How Do I Kill a Tick?

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  • Written By: Drue Tibbits
  • Edited By: PJP Schroeder
  • Last Modified Date: 11 October 2019
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Ticks carry a variety of diseases that affect both animals and people. Handling or even touching a tick can spread disease. Depending on the circumstances, there are several ways to kill a tick without risking infection. Ticks can be killed while on the host or removed from the host and then killed. Homes and lawns can be treated with insecticides that will kill or repel ticks.

Live ticks that are not attached to a host can be killed easily. They should not be touched with bare hands but should be picked up using tweezers or a paper towel. The tick can then be dropped into a small jar containing isopropyl alcohol. After a few hours, the dead tick can be safely flushed down a toilet. Flushing a live tick down a toilet will not kill it.

Once attached to a host, ticks should be properly removed before they are killed. One of the safest ways to get rid of a feeding tick is to use a tweezers, grab near the head, and pull carefully and steadily until the tick is removed. Once the tick is out, it can be dropped into a jar containing isopropyl alcohol. The tick can then be saved for testing, if needed, in case the host develops any symptoms of a tick-borne disease.


It is not advisable to kill a tick by squashing it. Squashing a tick will kill it but will also expose the blood contained by the tick. The blood may contain diseases that can be spread by contact. Any surface that comes in contact with the blood may also be contaminated. If a tick is accidentally ruptured during removal from a host, the blood should be immediately wiped up and the area washed with soap and water.

There are many topical applications available to kill a tick on a pet. These highly effective treatments kill a tick present on an animal, causing the dead tick to fall off. Ticks that are found near treated animals are usually dead, but sometimes the ticks fall off while they are still alive. Any ticks found near treated animals should be treated as live ticks and placed in alcohol for several hours before disposal.

Many lawn and garden insecticides contain ingredients that are effective against ticks. These preparations are especially useful in areas with large tick populations. Killing ticks that are present in lawn areas will minimize the risk of live ticks being carried into the home.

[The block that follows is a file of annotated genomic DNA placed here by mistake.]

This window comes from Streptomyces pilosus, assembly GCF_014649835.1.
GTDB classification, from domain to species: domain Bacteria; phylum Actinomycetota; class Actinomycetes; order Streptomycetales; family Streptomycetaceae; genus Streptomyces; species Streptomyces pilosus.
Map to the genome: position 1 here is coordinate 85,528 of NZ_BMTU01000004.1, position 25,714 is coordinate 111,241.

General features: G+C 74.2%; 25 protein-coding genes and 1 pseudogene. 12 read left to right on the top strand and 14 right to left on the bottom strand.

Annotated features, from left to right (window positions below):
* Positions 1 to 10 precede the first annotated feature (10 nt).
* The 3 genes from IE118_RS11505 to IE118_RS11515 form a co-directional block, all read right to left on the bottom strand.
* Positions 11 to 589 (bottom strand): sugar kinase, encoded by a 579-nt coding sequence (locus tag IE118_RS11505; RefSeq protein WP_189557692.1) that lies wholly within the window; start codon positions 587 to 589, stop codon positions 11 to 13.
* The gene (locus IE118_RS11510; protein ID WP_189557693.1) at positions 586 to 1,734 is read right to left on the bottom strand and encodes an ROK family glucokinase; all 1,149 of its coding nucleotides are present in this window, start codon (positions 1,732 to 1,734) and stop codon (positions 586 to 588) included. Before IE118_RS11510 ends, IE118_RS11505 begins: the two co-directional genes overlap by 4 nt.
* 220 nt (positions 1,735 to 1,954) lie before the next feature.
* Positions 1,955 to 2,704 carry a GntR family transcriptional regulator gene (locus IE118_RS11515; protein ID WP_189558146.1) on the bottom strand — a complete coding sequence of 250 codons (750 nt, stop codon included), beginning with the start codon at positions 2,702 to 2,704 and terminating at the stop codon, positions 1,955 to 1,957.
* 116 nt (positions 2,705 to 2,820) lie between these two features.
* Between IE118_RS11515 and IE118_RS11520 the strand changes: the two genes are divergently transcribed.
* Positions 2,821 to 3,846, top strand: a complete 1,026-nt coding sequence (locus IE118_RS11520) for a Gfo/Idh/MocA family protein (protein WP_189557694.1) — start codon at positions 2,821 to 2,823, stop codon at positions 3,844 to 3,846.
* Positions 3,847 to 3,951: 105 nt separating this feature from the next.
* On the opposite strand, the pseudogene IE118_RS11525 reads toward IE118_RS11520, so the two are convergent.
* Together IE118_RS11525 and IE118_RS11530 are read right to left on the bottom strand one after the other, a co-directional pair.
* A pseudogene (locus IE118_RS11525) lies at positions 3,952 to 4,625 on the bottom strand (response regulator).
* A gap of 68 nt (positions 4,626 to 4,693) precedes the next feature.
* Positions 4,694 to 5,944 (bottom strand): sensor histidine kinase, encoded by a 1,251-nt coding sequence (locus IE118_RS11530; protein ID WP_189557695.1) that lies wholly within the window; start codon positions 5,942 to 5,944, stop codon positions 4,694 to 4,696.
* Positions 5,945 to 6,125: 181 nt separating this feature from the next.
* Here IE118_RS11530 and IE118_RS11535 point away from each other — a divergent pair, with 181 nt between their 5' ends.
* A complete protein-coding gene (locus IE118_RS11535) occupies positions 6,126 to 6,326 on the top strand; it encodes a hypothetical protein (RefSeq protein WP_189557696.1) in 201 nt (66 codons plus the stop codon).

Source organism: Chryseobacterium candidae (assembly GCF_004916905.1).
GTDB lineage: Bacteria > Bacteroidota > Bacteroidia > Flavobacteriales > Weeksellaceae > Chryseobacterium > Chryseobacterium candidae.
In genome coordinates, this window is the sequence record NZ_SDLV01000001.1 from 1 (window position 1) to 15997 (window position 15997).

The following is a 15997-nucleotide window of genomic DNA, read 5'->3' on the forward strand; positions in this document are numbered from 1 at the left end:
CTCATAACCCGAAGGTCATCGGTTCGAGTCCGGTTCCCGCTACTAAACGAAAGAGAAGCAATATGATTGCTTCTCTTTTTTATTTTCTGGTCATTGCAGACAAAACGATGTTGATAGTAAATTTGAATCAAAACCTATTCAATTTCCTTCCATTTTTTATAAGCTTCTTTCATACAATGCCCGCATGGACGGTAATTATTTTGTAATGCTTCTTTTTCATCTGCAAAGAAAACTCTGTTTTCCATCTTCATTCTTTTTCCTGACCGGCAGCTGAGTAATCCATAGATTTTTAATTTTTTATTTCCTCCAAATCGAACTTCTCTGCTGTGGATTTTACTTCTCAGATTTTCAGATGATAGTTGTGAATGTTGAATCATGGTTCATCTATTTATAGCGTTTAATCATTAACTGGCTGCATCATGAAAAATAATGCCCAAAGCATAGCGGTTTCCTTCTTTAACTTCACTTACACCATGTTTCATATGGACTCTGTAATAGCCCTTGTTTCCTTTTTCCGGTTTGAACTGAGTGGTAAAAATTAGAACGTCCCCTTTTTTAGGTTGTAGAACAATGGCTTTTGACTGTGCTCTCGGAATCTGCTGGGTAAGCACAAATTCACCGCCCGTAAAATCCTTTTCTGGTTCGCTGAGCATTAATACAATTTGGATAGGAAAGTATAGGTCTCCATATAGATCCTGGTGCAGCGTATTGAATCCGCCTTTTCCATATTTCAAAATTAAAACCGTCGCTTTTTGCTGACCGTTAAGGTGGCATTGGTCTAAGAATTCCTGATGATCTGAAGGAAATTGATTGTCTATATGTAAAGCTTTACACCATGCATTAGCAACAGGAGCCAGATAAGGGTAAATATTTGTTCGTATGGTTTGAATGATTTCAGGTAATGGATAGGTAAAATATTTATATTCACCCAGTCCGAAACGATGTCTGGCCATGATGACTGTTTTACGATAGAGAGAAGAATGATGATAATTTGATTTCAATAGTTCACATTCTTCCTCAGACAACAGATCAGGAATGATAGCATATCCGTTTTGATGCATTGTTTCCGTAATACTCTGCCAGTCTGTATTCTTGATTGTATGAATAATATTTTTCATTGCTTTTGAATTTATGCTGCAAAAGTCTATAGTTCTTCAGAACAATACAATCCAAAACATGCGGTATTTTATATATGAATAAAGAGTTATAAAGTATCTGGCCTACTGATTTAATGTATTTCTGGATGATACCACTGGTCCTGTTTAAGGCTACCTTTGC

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Post 2

Interestingly, there are so many different suggestions out there about disposing of the tick after you remove it. Some people say to smash it which is clearly not a good method. Some just flush it down the toilet regardless of whether it is alive or not.

Apparently even burning it is not a good idea because it might cause the tick to explode and the blood might still manage to get on you or somewhere else.

I've even heard that we should wrap it in an alcohol dipped tissue and burn it, or put it in a plastic bag and freeze it in case we need to have it tested later on.

There are so many different opinions out there! But I really think that leaving it in alcohol and then flushing it is the best and safest way.

Post 1

I remember several years ago, bird flu was on the rise and the authorities in my country started collecting free fed chickens to prevent any infections. Somehow that changed nature's balance and we started seeing ticks everywhere. Few months later, we heard about something called the Crimean Congo disease which is transferred through ticks. Everyone was so worried about the ticks and the media did a lot of news showing us how to properly remove and get rid of ticks.

We were told to first suffocate the tick by placing a cotton ball dipped in oil on top of it. The oil prevents the tick from breathing and it also prevents the tick from releasing poisonous substances into the

bloodstream as a reaction to being removed. After doing this for about a minute or so, they said that it is safe to pull the tick out with tweezers. I think the best way to do this is to pull it straight out, not twisting or turning as that might leave the head of the tick inside.

The health authorities actually recommended us not to destroy the ticks during that time period. They asked people to put the tick in a jar or other closed container and take it to the hospital with them for testing. They wanted to know if the ticks carried any disease.

I guess if there is no such risk or message from the authorities, you can kill it. We had to remove and kill a tick on my dog once and after doing the steps I mentioned, we burned the tick by holding it to fire with the tweezers. That is a very hygienic way to get rid of it as well.

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